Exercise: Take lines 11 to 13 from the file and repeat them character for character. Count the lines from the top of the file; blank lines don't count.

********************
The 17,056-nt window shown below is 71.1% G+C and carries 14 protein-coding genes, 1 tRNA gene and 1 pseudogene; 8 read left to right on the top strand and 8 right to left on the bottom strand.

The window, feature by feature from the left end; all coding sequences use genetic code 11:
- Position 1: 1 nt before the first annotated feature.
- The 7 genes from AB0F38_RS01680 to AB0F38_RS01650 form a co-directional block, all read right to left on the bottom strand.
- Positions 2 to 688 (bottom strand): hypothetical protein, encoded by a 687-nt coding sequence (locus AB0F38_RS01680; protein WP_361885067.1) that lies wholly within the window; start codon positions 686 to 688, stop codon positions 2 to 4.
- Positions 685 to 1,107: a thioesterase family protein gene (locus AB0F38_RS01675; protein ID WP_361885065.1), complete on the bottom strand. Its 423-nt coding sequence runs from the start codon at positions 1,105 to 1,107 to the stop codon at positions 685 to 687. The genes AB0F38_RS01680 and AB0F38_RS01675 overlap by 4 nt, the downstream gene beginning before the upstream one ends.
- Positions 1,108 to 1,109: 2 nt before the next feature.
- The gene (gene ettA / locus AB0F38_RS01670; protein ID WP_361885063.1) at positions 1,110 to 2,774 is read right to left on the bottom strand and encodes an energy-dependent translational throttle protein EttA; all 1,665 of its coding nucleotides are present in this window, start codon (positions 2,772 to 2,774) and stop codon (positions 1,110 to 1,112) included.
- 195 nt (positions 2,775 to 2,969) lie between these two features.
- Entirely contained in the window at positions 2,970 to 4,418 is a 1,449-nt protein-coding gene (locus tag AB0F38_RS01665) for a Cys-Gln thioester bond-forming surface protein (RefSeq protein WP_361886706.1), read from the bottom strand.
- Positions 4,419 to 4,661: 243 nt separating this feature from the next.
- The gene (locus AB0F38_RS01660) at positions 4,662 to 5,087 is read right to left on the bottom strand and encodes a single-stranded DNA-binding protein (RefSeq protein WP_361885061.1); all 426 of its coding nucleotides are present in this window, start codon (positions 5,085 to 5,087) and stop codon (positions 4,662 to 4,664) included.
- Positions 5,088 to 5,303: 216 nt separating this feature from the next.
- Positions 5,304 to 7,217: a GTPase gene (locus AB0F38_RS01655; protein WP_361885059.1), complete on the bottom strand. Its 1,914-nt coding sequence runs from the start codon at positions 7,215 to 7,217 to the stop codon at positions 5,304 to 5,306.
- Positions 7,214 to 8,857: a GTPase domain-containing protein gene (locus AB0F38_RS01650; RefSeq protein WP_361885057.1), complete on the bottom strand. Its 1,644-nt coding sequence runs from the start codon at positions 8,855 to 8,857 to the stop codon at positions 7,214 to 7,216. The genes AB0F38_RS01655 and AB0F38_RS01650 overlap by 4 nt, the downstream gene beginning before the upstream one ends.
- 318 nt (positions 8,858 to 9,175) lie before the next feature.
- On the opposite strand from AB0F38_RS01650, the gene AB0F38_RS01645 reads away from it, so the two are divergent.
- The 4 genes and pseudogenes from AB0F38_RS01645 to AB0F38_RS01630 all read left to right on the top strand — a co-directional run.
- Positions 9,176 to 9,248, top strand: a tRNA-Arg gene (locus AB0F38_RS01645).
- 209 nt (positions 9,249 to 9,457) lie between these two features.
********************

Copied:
- Positions 4,419 to 4,661: 243 nt separating this feature from the next.
- The gene (locus AB0F38_RS01660) at positions 4,662 to 5,087 is read right to left on the bottom strand and encodes a single-stranded DNA-binding protein (RefSeq protein WP_361885061.1); all 426 of its coding nucleotides are present in this window, start codon (positions 5,085 to 5,087) and stop codon (positions 4,662 to 4,664) included.
- Positions 5,088 to 5,303: 216 nt separating this feature from the next.